Pre-K diversity

Many of New York City’s pre-K classrooms are highly segregated, according to new report

PHOTO: Jessica Glazer

As a growing number of parents, educators and policy-makers debate the best way to integrate the city’s schools, one word rarely gets mentioned: pre-K.

A report released Tuesday by the Century Foundation, a think tank focused on inequality, hopes to change the conversation.

New York City’s pre-K classrooms are more segregated on average than its kindergarten classrooms, the report found. One in six pre-K classrooms were highly homogeneous, with 90 percent or more of students coming from a single racial or ethnic background. That’s compared with one in eight kindergarten classrooms.

The report is based on data from the first year of the city’s universal pre-K program, which has earned praise for both its rapid growth and attention to quality. Launched under Mayor Bill de Blasio, the city has more than tripled the number of 4-year-olds attending free preschool since 2014.

Halley Potter, a fellow at the foundation who authored the report, said the city’s program creates an opportunity to bring young children from different backgrounds together in the classroom.

“But unless that opportunity is really cultivated, and unless we have data to support what diversity looks like, then it can be missed,” she said.

Ensuring diversity in pre-K classrooms could create a foundation for integration in later grades — but doing so will require better data collection and specific policy changes, Potter said.

Research shows that children develop an awareness of social and racial differences as early as kindergarten, and preschool students in integrated classrooms are less likely to show bias toward minorities. They also learn better: Students from all socioeconomic groups show learning gains in mixed classrooms.

“We think about it and talk about it all the time,” said Ken Jockers, executive director of Hudson Guild, a community-based preschool provider in Chelsea. “We want kids to have the most substantive experience possible, and the most substantive experience possible, from our perspective, includes broad diversity.”

But there are inherent difficulties in integrating preschools in New York City.

In order to ramp up universal pre-K quickly, the Department of Education relied on both city schools and community-based organizations. The majority of pre-K seats — 60 percent in 2014 — are provided in community-based “early education centers.”

The city announced in May that public schools could propose plans to consider student diversity in their enrollment, as early as pre-K, under the Diversity in Admissions program. But early education centers cannot participate. At the same time, the community-based centers are more likely to be racially and ethnically segregated, Potter found.

Even among early education centers, there are disparities. Black and Hispanic children are concentrated in certain programs that receive funding specifically for low-income students, according to the study.

There are other reasons the centers tend to be less diverse. They often cater to specific religious and ethnic groups, or have strong ties to the immediate community. And parents who can afford to enroll a 3-year-old in paid preschool get preference for a free universal pre-K slot at the same center the following year.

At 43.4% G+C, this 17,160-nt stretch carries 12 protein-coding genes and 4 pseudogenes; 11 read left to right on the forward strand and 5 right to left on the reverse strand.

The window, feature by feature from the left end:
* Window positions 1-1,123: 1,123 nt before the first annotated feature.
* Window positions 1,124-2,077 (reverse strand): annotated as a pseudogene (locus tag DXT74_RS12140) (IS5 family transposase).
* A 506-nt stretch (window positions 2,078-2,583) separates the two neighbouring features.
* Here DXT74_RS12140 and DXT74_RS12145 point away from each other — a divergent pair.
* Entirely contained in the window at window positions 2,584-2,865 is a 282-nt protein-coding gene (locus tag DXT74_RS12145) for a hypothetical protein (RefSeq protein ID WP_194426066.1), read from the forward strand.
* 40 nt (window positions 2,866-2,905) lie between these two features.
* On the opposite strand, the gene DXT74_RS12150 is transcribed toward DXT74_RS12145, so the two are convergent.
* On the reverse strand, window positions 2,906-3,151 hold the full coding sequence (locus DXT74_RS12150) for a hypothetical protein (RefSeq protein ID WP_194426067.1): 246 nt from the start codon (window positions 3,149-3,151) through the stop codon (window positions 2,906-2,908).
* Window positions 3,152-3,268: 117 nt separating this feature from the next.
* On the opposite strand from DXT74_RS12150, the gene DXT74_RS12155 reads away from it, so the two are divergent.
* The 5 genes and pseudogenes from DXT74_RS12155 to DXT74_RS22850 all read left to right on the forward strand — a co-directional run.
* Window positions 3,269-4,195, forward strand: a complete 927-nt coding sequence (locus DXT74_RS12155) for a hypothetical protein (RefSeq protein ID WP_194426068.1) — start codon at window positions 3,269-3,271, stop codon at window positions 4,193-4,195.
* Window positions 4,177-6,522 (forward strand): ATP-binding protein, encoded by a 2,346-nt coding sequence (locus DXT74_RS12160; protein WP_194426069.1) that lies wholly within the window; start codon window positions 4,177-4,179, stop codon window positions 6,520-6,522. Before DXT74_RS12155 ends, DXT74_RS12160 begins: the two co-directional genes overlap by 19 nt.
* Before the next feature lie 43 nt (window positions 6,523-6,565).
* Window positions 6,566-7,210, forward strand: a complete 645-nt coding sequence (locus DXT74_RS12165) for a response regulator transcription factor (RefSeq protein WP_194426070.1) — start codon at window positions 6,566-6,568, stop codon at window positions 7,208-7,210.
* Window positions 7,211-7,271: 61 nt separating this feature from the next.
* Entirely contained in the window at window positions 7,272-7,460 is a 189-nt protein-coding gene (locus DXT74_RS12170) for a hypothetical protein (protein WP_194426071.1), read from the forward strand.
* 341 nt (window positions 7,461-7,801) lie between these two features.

“That means when those centers are enrolling for universal pre-K, they’re getting mostly affluent families for those seats,” Potter said. Rather than eliminate that preference, Potter said the city should add additional seats for four-year-olds. “It’s a challenging problem because continuity is important for kids.”

The extent of socioeconomic diversity in pre-K classrooms is hard to know. Since all Pre-K for All students have the option of free lunch, families who enroll do not fill out eligibility forms for those meals — a common way public schools track student poverty. Pre-K is also excluded from annual school diversity reports, a new mandate passed by the City Council.

“It’s a big gap,” Potter said. “If we want to make sure that universal pre-K provides an opportunity for families of different socioeconomic backgrounds to have kids in a classroom together, we need to find a way to look at whether that’s happening.”

But the community-based model also provides unique opportunities, Potter said. Unlike district schools, early education centers aren’t tied to specific geographical boundaries. And parents may be willing to travel for quality, or so their child can attend a specific program, such a dual-language class, offered in a center. The city should work to help early education centers market those programs, Potter said.

She also called on the city to allow pre-K centers to pilot diversity programs, add more pre-K classrooms in public schools and ensure that preschool students are considered in rezoning and school integration decisions.

“We want to make sure that, in particular, some of our most vulnerable students have a chance to attend high-quality classrooms,” Potter said. “One of the best ways to do that is to make sure there are a lot of diverse classrooms.”

Updated with response from Department of Education Deputy Chancellor of Strategy and Policy Josh Wallack:

“In two years, New York City built a universal Pre-K for All program that serves every four-year-old with free, full-day, high quality programs, and more than 70,400 four year olds have registered for the 2016-17 school year. We’re serving families in every neighborhood, and with a centralized enrollment system and targeted outreach workers, we’ve made it easier for families to enroll and for programs to recruit students. Diversity in classrooms remains an important priority for the Department of Education, because we believe children in diverse classrooms learn from each other and learn better, and we are constantly looking for ways to improve on that through Pre-K for All and across the school system.”